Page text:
If I ask "Have you passed him the books he had asked?", I don't need "that" after "the books". But does this rule work if I add "yet" after "the books"...
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Which clause a preposition belong to matters to determine whether who or whom is used?

In general, both who and whom can be used in the following sentence, although whom may be preferred in strict grammar: I knew who/whom he was talking with. I think in the following sentence, whom ...
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Is it possible to put more than two prepositions before a relative pronoun?

I think the following is OK: I was talking to whom he was looking at. Question: Can I move the 'at' in front of the 'whom'? So the sentence will be: I was talking to at whom he was looking.
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The right place for "...of which"

Where should we put the relative clause? "So how do you know which sites to use or which information to trust? Much of it is misleading." So how do you know which sites to use or which ...
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Is it correct?: "the last time when I saw her"

The followings are the sentences that are excerpted from "English Grammar in Use" by Raymond Murphy, so I'm sure they're correct: The last time I saw her, she looked great. The last time ...
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Relative clause applies to all nouns in the list or the last noun only

When a list of nouns is followed by relative clause or -ed participle, how can we decide whether the relative clause applies only to the last noun in the list or to all the nouns in the list... For ...
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that cousin of Jane

a. That cousin of Jane who is a doctor was at the party. (That cousin, not the other cousin or cousins. That specific one) b. That door of the house that faces east was damaged. (That door, not the ...
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Why does this sentence use "which" without a comma before it (instead of ", which"), and what's the difference? [closed]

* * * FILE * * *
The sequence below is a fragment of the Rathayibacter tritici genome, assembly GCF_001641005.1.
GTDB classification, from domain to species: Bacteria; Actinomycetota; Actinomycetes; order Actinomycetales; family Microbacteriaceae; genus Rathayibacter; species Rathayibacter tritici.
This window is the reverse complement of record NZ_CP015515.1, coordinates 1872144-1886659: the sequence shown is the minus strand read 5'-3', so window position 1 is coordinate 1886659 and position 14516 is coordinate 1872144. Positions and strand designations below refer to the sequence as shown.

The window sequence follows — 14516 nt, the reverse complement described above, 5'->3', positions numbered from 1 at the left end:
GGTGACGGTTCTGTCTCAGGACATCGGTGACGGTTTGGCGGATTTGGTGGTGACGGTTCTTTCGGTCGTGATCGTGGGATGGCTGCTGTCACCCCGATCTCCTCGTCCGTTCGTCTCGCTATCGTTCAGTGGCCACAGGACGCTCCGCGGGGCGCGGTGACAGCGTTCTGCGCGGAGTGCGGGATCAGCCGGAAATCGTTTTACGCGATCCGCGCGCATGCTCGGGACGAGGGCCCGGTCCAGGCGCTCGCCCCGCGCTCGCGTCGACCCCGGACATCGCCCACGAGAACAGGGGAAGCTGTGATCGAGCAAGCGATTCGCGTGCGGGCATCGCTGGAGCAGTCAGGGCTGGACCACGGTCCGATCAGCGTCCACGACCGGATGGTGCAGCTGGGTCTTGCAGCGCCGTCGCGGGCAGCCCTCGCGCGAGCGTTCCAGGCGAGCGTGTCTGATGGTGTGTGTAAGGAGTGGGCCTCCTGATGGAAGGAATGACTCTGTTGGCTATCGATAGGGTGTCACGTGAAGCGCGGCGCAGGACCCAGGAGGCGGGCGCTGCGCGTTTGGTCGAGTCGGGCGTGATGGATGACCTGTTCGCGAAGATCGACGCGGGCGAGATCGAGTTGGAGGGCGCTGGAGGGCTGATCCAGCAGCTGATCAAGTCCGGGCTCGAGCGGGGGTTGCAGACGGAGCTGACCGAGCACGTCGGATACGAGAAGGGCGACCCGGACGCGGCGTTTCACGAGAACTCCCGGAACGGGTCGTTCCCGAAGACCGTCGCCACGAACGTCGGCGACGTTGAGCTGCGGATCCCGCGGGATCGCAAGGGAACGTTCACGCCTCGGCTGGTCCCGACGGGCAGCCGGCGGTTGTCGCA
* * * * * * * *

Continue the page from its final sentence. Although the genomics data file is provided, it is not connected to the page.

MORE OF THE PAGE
I'm trying to understand this sentence. I have set the "which" in bold: If you start a container which creates a new volume, as above, and the container has files or directories in the ...
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"the biggest liar of all people I have ever known" / "the biggest liar of all the others I have ever known" / "the biggest liar I have ever known"

You are the biggest liar of all people I have ever known. You are the biggest liar of all the others I have ever known. You are the biggest liar I have ever known. Are all of the sentences natural, ...
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"You had a book published.". Does this sentence mean: 1-You got a book published. (causative) 2-You have got a book which was published

You had a book published. I get confused to figure out whether the sentence is in a causative structure(have something done) or a relative clause structure where relative pronon was omitted, because ...
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-1 votes
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At what point should I add a comma after a relative clause

I read an article that said, the general rule of thumb Is "Defining relative clause" do not need a comma before the relative clause. An example is this: The students who work hard are more ...
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1 vote
1 answer
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Determining relative clause

I am reading a mathematics book and I am quite confused at this highlighted sentence (it's not about the mathematical context but about the grammar): Is a verb missing in the relative clause "...
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1 answer
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Can we use non-relative clauses as descriptive modifiers?

In most grammar books, adjective/relative clauses are limited to specific constructs involving words such as 'that' or 'which' (as two of multiple examples): [1] The house that I grew up in There ...
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Comma after a conditional clause in the middle of a sentence

The description of some algorithm (searching in a program-transition graph for a program state with certain properties) finishes with We return “true” if we find such a state(,) and “false” otherwise....
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Use of comma in reduced adjective/relative clause

My first question is whether 1) The students who were well-organized passed the exam == 2) [reduced adjective clause] The students, being well-organized, passed the exam. If yes, my second ...
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1 vote
1 answer
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I think a non-restrictive relative clause cannot be used when the word before the clause is indefinite - am I wrong?

Relative clauses are categorized into two types in terms of restricting meaning: restrictive clauses and non-restrictive clauses. In my view, a non-restrictive relative clause cannot be used when the ...